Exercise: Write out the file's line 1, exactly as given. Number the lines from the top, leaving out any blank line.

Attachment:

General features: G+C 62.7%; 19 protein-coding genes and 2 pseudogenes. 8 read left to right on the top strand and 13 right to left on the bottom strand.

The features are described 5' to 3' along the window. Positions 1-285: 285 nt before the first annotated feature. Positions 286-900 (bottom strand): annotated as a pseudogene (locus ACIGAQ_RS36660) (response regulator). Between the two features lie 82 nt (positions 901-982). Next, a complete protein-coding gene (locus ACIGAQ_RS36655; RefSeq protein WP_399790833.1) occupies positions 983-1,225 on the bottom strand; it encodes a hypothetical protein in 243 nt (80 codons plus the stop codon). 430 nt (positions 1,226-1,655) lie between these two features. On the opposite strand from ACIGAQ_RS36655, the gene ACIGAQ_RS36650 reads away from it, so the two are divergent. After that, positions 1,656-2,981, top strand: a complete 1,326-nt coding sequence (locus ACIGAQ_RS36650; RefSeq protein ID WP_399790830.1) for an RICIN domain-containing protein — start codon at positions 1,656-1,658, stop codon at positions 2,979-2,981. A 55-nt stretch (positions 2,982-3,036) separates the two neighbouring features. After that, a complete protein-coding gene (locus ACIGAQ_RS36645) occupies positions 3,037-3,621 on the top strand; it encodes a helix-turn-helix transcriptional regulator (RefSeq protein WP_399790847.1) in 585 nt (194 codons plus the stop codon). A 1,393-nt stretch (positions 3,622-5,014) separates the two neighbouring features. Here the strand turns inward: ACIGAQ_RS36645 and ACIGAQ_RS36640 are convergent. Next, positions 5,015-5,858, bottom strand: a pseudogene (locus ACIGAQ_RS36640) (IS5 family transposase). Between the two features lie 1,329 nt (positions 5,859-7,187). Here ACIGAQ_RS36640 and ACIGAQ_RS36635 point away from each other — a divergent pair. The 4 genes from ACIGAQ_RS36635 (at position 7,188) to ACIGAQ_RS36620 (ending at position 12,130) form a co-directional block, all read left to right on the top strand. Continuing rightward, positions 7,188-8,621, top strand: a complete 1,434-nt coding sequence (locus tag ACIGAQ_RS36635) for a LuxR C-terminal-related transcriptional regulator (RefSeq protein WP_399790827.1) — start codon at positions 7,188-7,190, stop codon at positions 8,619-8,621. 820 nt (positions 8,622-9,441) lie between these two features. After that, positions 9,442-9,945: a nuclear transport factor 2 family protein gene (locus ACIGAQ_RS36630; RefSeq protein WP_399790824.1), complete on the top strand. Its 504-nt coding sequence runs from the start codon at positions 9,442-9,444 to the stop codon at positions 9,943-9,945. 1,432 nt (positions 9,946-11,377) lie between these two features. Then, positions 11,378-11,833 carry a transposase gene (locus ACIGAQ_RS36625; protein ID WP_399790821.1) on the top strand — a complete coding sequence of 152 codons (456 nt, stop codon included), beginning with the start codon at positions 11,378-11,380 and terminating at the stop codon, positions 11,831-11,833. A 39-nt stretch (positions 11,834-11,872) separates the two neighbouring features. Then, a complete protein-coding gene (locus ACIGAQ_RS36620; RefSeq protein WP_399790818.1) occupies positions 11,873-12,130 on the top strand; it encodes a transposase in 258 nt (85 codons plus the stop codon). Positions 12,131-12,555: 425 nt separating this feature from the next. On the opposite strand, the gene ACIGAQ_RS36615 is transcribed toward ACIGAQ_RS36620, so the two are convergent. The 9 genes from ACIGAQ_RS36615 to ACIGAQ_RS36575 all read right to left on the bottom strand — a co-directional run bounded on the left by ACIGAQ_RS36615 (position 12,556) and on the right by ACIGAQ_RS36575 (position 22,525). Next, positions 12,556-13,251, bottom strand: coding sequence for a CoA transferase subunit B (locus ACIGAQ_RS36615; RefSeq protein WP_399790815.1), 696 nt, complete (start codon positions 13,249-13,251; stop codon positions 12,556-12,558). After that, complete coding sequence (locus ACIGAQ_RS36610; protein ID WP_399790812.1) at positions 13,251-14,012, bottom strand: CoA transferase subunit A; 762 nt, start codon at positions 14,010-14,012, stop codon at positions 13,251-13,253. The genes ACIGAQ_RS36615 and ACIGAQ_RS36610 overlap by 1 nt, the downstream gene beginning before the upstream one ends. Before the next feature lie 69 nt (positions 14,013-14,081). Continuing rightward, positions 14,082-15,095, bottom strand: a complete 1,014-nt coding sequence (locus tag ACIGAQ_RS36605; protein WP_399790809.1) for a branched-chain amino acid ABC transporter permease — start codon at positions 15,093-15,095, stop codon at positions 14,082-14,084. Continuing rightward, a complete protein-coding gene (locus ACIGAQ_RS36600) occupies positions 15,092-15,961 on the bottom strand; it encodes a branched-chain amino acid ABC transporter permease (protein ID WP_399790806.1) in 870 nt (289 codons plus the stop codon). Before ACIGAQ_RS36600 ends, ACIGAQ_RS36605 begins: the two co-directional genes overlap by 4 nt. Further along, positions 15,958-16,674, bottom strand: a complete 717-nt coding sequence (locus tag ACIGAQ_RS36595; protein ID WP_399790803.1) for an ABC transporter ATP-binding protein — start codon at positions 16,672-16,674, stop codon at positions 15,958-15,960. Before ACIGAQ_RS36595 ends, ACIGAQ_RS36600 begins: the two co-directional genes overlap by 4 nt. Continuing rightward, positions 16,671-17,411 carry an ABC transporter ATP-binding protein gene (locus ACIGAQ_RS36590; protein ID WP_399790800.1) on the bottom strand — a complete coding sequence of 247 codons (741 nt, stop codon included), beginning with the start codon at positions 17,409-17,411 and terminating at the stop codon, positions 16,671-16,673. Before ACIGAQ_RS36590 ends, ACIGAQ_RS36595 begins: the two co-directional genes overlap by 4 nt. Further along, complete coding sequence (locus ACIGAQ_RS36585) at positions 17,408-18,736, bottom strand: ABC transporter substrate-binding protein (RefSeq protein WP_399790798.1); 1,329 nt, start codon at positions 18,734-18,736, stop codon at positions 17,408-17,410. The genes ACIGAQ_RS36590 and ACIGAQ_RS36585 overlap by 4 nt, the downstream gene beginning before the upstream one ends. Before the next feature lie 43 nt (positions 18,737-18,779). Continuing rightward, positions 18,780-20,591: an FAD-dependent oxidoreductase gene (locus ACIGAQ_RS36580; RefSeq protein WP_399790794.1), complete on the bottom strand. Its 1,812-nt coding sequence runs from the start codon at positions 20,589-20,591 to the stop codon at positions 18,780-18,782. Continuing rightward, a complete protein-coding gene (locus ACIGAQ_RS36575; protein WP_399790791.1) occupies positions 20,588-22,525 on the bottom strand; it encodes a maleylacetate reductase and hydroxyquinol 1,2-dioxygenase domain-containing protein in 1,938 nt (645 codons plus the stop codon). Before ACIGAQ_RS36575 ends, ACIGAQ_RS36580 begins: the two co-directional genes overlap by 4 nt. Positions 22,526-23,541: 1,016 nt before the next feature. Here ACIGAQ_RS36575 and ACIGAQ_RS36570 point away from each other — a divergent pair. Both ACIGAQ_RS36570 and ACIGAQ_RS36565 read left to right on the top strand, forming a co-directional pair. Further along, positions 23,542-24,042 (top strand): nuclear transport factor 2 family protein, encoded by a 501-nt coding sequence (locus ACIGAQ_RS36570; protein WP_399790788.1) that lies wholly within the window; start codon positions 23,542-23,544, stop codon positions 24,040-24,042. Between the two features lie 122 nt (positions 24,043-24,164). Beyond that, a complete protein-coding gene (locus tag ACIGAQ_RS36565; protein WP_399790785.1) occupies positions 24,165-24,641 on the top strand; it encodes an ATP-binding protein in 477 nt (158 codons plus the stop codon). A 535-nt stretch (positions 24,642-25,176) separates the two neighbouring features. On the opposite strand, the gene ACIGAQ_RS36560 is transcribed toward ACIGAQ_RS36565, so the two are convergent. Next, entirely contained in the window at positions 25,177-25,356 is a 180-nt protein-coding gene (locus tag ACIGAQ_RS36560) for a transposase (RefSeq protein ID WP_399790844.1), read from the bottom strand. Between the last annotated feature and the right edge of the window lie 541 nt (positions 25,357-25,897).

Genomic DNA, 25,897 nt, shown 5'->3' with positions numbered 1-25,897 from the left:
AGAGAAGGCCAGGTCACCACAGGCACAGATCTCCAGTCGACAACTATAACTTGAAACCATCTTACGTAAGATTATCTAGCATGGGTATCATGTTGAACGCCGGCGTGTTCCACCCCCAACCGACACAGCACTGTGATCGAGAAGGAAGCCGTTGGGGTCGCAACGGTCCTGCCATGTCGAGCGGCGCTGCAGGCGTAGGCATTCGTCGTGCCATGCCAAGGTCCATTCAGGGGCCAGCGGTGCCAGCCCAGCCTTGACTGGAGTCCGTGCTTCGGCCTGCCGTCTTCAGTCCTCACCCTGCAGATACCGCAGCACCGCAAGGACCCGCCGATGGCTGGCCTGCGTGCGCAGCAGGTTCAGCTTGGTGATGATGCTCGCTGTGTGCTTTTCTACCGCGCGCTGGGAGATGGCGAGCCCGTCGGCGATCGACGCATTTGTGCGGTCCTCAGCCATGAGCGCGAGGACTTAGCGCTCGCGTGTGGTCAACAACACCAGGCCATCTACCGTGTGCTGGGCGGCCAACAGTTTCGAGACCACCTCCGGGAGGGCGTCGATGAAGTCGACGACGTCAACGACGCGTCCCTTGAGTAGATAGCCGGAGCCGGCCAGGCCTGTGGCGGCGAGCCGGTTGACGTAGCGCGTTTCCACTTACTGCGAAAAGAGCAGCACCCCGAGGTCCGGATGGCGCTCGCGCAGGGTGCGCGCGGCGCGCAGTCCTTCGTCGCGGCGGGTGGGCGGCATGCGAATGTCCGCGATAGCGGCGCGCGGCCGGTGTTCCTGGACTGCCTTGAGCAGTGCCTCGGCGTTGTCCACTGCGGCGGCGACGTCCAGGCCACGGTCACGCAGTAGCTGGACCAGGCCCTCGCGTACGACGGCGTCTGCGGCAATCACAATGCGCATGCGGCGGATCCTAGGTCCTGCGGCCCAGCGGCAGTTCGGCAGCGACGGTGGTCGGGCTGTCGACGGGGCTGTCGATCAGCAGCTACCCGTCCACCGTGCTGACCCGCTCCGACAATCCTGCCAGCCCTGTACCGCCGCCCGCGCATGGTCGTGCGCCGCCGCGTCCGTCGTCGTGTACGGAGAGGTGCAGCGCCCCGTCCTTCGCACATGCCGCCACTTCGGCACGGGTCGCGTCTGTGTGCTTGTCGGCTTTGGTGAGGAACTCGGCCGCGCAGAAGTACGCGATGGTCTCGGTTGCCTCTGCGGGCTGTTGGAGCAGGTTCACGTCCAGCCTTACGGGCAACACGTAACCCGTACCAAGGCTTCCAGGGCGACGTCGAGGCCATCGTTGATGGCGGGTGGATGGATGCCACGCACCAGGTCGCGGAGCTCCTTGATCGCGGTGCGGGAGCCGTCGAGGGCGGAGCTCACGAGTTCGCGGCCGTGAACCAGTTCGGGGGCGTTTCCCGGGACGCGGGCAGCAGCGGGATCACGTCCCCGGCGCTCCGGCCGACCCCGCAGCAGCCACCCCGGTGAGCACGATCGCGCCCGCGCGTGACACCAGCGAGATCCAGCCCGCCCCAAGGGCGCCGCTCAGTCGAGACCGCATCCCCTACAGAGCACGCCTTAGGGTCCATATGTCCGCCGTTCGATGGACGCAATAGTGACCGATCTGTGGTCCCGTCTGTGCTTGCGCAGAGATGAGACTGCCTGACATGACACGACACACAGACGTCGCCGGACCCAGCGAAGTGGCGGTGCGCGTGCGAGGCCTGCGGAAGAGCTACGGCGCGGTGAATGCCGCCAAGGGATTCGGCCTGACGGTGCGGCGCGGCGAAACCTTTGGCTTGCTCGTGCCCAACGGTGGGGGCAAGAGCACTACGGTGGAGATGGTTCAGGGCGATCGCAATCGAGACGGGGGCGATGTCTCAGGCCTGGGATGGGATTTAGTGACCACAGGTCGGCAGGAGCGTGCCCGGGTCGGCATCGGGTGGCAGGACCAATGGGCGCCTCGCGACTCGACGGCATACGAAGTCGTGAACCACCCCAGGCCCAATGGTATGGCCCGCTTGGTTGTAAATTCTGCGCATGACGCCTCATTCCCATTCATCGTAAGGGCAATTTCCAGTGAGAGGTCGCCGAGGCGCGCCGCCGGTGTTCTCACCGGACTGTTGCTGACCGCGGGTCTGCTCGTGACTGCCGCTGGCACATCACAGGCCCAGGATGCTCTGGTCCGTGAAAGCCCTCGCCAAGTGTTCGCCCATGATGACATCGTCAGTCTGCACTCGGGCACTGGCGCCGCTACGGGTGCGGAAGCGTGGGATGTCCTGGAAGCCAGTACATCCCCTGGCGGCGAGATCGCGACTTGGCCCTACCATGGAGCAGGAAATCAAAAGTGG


General features: G+C 62.7%; 19 protein-coding genes and 2 pseudogenes. 8 read left to right on the top strand and 13 right to left on the bottom strand.